hort.net Seasonal photo, (c) 2006 Christopher P. Lindsey, All Rights Reserved: do not copy
articles | gallery of plants | blog | tech blog | plant profiles | patents | mailing lists | top stories | links | shorturl service | tom clothier's archive0
Gallery of Plants
Tech Blog
Plant Profiles
Mailing Lists
    Search ALL lists
    Search help
    Subscription info
Top Stories
sHORTurl service
Tom Clothier's Archive
 Top Stories
New Trillium species discovered

Disease could hit Britain's trees hard

Ten of the best snowdrop cultivars

Plant protein database helps identify plant gene functions

Dendroclimatologists record history through trees

Potato beetle could be thwarted through gene manipulation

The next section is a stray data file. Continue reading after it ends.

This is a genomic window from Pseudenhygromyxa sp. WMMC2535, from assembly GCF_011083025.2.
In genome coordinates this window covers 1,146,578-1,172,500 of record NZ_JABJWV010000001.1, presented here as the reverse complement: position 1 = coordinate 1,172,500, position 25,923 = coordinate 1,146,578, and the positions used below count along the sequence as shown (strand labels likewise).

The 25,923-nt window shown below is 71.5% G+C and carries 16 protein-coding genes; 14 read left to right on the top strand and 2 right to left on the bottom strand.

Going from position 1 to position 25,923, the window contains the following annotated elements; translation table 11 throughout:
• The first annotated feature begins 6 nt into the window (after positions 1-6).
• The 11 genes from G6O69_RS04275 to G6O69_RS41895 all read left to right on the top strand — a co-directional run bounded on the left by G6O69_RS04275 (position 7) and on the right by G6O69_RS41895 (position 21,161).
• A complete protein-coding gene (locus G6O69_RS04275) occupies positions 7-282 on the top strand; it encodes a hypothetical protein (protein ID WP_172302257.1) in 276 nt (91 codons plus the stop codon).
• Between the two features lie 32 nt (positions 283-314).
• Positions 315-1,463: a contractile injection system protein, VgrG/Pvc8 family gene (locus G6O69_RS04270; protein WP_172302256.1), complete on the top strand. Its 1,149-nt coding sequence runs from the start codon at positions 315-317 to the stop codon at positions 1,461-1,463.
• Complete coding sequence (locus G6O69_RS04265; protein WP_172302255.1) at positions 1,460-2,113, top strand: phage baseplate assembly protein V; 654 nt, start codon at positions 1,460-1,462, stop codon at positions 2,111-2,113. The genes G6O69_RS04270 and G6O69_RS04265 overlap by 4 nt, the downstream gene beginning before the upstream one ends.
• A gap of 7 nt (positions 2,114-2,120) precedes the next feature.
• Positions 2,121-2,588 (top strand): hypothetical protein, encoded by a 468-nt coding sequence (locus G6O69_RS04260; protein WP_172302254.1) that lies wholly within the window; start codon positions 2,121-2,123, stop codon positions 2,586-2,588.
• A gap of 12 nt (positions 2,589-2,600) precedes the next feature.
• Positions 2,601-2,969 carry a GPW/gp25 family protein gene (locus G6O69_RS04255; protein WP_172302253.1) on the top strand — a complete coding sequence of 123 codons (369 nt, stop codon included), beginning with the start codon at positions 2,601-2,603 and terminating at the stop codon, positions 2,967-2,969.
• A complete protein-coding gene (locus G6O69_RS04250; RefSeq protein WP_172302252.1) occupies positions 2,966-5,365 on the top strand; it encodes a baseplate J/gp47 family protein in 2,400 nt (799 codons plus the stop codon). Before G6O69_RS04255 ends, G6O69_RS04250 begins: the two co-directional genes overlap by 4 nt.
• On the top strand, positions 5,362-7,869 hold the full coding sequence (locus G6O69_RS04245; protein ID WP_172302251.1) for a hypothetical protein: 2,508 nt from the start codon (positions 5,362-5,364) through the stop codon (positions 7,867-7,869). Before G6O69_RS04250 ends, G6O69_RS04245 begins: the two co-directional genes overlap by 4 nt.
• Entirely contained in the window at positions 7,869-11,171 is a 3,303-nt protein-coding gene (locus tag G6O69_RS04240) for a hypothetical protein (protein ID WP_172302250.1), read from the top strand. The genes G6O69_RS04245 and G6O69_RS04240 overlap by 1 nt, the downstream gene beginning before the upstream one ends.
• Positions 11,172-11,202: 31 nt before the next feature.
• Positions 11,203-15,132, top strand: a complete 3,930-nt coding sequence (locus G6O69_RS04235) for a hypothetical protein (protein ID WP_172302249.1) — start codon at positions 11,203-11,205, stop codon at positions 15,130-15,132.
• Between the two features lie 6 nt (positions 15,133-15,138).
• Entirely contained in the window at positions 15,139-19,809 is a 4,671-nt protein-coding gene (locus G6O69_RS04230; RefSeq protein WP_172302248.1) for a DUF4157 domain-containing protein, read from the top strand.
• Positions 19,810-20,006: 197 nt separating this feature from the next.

Hawaii expands coffee farm quarantine

Study explains flower petal loss

RSS story archive

Re: [aroid-l] Selloum/Bipinnatifidum

  • Subject: Re: [aroid-l] Selloum/Bipinnatifidum
  • From: "Derek Burch" derek@horticulturist.com
  • Date: Thu, 17 Jul 2003 03:35:17 -0400
  • Importance: Normal

The Editor of 'Aroideana' says "yes, please" to such a paper, both for
that publication, and because it would be great to have it sorted out
once and for all for Florida.  (Is there such a thing as 'once and for
all' in taxonomy?)  Derek

p.s to Eduardo  I would like to repeat my recent question to you
publicly. The @selloum-type@ that we were working around at The Living
Rainforest had a very different smell to its leaves from that to which I
am accustomed in the common Florida plants. Any comments on odor as a
taxonomic character?

 © 1995-2017 Mallorn Computing, Inc.All Rights Reserved.
Our Privacy Statement
Other Mailing lists | Author Index | Date Index | Subject Index | Thread Index